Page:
By Jolyon Ford, College of Law, ANU
Is framing climate change in terms of human rights a positive development for addressing climate change and its various impacts?
This week sees the much-anticipated Paris summit (Conference of Parties to the UN Framework Convention on Climate Change, ‘COP 21’). A growing and diverse constituency is calling for COP 21 to couch state climate change responses in the vocabulary of human rights. A draft ‘Climate Rights Declaration’ has been circulating, so far endorsed mainly by academics.
The call for a response to climate change that is couched in the language of human rights has developed only within the last decade, but has quickly gathered momentum. It has been widely recognised for some time that climate change will adversely impact the enjoyment of human rights, especially for vulnerable populations. The UN Human Rights Council has adopted Resolutions acknowledging as much since 2008 (Res. 7/23); most recently in July this year (Res. 29/15). At 2010’s COP 16 in Cancun, the outcome statement called for the first time on states to respect human rights in pursuing their climate change responses, although this language disappeared from subsequent COP processes.
Ahead of Paris, this year saw more sustained calls for states to deploy the language of human rights and to approach their COP 21 undertakings through the prism of their human rights obligations. In February, the Geneva Pledge on Human Rights and Climate Action was opened. In April, COP officials received a 14-strong delegation of Special Rapporteurs with human rights related mandates. This followed the release in December 2014 of a public Statement from the Special Procedures on human rights and climate change. Alongside this we’ve seen many institutional and advocacy reports, including the COP-directed November 2015 paper from the Office of the UN High Commissioner for Human Rights (OHCHR).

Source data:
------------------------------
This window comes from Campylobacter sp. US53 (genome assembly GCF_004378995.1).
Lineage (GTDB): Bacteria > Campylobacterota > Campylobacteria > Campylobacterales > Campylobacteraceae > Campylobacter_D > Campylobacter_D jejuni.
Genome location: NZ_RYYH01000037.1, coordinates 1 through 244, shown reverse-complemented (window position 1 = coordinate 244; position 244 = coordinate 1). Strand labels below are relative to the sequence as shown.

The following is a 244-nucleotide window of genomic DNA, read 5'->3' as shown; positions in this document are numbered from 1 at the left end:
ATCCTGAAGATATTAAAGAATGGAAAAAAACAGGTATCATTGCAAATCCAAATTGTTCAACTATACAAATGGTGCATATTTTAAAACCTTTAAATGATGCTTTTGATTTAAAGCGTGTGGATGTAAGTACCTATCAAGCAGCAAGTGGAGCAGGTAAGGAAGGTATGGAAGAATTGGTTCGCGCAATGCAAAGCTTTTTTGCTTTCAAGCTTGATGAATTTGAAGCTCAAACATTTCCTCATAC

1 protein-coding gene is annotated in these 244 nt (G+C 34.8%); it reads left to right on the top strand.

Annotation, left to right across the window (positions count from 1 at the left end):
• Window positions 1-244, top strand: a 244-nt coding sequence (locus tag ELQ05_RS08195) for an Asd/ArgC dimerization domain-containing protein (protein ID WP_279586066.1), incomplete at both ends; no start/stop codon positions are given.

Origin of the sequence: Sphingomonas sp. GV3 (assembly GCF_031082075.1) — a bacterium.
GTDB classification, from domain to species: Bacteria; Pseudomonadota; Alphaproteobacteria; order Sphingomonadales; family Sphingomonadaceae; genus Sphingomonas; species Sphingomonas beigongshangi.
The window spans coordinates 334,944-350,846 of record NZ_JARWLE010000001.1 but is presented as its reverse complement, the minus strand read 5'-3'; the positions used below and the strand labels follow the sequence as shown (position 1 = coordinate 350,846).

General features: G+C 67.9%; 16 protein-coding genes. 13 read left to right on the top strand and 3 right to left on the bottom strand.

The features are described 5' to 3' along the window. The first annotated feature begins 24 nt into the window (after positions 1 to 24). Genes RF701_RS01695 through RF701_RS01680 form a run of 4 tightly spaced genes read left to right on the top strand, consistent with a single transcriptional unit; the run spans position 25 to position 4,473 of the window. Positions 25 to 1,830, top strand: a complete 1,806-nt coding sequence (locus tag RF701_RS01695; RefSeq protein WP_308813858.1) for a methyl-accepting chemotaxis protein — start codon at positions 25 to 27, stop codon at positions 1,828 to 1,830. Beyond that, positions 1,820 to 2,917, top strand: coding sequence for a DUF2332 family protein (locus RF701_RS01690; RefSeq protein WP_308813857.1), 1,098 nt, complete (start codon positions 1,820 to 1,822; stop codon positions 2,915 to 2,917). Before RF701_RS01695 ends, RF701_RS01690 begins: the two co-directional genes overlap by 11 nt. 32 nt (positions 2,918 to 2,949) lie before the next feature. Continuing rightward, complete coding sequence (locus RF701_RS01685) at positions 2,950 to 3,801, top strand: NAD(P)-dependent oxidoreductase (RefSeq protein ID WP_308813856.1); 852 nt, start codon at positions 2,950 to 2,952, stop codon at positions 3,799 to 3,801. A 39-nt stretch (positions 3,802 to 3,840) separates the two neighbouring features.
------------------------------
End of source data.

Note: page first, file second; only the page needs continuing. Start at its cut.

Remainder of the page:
Much of this activity deals with issues going beyond the obvious impact that climate change will have on the enjoyment of human rights. As distinct from a focus solely on the right to a healthy environment, this activity explicitly frames state responses to climate change by reference to human rights principles, frameworks and procedures. It holds out the promise that a human rights based approach will increase the effectiveness, inclusivity and fairness of responses to climate change.
Former UN High Commissioner for Human Rights Mary Robinson has been the leading voice on the imperative – and practical utility – of approaching climate change responsibilities through the lens of human rights. Her refrain, based on seven ‘Principles of Climate Justice’, is about putting people and their suffering – not economies, or the environment – at the heart of global climate action. Her rationale is that ‘integration of human rights into climate change policies can improve [the] effectiveness [of those policies]’.